My neuro was sure I had ALS last October. He sent me to ALS clinic where (U of Mich) I had blood work and EMG and NVC no spinal taps. They started me on IVIG to see if I have MMN instead. Which I am still on. No forgone conclusions - no for sure DX till the clinic says so. What clinic are you going to? Also did you stay in school to finish your Masters? Hope So, Peg
 

ZenArcher

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My first visit was actually during a clinic but the only person I saw was my neuro. It wasn't until after I got the diagnosed from the clinic neuro and went to the next clinic where I met the majority of the specialists.
 

ltr

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Jeff - My experience at Upstate sucked, as you know. I too was there most of the morning and was NOT diagnosed with anything....so please take a deep breath and don't think the worst. What happened there was that the fellow did a neuro exam and asked a lot of questions and acted really uninterested. Then she went and talked to the neuro who repeated her exam and then said they needed to schedule an EMG, sleep study, etc. at a later date. I don't know if your visit will be the same since you are going into the als clinic portion, but based on what you have told us do not take a diagnosis of als from them without going down the rest of the road, i.e. MMN treatments, lyme, etc. This has all been way too fast for you and I just don't see how they can settle on a diagnosed with one dirty EMG. Please hold some hope and fight for more tests and treatment. Please keep in touch. Leslie
 

Candi

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y husband also goes to Hershey clinic. He was referred to Hershey for a Dx after it was pretty much decided that the Dx was to be ALS. He had already been Dx with dementia. The Dr spent about 2 hours asking questions and performing the exam. We then left for lunch and returned 2 hours later for an EMG. He already had undergone and EMG with a lodcal Dr but the specialist wanted to confirm the EMG results. There was also another blood test performed to rule out one more disease.
After the EMG, which was performed by the ALS specialist, the doctor spent another 1.5 hours with us explaining the Dx and loading our arms with booklets of information.
My husband's first clinic visity was just 3 weeks later. At the first visit he was still lifting weights, walking about 6 miles a few times a week and doing 90 push-ups and 200 sit-ups each day. That was three visits ago.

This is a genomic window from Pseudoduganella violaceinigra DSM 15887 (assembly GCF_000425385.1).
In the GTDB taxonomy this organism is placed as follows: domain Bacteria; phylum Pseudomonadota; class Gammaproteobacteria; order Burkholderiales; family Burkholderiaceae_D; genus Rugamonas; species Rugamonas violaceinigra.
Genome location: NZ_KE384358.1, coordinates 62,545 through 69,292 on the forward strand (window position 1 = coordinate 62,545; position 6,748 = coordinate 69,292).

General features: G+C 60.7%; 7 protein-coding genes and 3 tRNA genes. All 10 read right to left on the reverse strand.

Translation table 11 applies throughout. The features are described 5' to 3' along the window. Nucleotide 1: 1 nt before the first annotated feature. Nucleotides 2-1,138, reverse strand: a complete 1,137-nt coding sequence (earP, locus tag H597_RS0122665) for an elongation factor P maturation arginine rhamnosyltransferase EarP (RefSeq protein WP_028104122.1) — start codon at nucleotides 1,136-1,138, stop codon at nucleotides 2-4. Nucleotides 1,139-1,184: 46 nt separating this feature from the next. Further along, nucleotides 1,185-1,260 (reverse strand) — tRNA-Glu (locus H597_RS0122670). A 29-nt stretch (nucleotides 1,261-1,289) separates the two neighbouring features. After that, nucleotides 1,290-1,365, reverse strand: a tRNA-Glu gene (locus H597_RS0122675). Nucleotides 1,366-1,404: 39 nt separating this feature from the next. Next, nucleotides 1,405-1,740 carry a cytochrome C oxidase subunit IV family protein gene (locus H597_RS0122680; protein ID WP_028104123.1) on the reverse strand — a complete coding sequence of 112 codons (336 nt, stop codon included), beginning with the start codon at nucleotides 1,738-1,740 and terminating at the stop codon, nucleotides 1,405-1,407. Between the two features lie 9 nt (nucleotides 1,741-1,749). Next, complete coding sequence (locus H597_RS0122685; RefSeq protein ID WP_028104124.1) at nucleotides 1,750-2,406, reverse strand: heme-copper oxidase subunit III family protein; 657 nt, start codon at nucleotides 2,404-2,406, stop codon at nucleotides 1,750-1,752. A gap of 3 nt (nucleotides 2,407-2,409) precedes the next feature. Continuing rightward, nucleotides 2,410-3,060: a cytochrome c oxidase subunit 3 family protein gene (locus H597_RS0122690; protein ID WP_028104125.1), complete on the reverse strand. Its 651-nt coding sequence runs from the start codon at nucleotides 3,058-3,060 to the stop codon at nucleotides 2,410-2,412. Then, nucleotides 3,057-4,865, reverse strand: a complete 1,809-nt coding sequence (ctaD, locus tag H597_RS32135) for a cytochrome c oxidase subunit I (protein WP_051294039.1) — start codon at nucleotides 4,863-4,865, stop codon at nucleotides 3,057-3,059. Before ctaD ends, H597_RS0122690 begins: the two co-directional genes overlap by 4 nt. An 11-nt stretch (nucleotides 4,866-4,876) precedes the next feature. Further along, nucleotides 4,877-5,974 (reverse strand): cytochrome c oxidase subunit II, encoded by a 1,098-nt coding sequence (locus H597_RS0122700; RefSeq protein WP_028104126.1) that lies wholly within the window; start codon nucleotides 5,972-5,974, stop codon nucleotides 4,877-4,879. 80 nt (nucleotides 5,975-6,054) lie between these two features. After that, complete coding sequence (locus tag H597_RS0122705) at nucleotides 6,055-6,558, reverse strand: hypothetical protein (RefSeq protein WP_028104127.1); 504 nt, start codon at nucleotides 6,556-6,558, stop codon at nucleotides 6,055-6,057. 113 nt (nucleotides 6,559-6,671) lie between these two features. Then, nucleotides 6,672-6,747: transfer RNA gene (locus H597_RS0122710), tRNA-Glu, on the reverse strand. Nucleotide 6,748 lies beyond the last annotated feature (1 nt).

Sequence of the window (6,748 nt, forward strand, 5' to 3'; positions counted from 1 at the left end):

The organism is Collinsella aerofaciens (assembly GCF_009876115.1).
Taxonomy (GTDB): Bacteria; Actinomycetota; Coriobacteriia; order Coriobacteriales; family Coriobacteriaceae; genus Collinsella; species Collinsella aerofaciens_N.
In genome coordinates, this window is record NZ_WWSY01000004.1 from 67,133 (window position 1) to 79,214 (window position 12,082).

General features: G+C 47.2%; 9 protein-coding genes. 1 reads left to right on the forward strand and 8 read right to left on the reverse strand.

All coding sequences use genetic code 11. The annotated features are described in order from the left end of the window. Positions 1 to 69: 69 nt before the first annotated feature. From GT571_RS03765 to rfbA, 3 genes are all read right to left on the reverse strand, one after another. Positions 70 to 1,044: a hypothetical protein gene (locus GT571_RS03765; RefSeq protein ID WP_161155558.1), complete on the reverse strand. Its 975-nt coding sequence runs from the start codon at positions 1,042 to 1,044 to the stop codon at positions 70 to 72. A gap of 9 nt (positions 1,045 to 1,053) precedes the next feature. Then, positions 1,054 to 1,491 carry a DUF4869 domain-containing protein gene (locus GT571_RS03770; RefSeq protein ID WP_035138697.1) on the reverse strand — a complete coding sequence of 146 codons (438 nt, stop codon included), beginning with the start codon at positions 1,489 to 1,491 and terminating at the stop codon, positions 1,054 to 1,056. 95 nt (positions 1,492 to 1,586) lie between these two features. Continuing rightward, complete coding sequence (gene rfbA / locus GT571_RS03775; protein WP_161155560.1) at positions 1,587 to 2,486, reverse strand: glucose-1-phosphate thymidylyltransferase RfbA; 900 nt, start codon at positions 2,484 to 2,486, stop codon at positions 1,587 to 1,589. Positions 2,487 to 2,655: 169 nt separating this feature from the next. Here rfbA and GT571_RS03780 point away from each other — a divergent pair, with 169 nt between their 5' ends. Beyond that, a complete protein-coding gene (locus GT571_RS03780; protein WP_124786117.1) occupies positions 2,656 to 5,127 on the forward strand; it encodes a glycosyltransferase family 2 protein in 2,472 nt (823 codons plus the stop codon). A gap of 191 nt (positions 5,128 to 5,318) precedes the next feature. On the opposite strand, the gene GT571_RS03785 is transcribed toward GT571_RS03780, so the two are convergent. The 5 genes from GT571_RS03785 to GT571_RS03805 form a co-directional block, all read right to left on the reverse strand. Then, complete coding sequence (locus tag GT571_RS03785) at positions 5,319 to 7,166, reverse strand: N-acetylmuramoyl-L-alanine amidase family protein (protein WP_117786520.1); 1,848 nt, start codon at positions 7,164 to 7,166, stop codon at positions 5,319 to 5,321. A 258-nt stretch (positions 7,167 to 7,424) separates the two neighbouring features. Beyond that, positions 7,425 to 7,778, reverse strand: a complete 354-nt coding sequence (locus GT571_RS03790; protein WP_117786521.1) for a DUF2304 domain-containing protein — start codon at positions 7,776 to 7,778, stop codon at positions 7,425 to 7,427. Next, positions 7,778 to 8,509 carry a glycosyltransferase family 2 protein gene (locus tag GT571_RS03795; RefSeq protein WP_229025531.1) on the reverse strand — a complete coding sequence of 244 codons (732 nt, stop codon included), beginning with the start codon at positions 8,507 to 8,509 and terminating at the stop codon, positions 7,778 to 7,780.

Just Friday he had a feeding tube placed. He can no longer do even one sit-up, his walking is very limited and his speech is gone except for a few words that occasionally can be understood by those close to him. His breathing has gone from over 100% in March to 60% in September.
The clinic specialist have been great and have helped me tremendously. My husbands dementia is abnormally severe for someone his age which makes decisions and understanding his needs even more difficult. I really do not know how I could be dealing with this without their help.
As for the feedign tube, in one day, my husband has more energy and although I don't think he fully understood how the tube would work, he is cooperating very well and does not even want to atempt to eat anything orally.
 

pldo

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At my first visit they just tested reflexes and looked at my legs, hands, etc. No tests, said pinched nerve come back soon. I went to a second neuro who did the same thng and then on the second visit gave me an EMG. Clean for now . . .
 

screwedagain

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Leslie - I'm trying to keep some hope, but it certainly isn't easy. It's hard to get through the day sometimes, especially when I see my nieces...I really want to see them grow up, and it kills me that I might not be able to. I'm going to the ALS Clinic at Upstate, like you said - hopefully they aren't single-minded/tunnel-visioned about ALS and will be willing to consider the alternatives.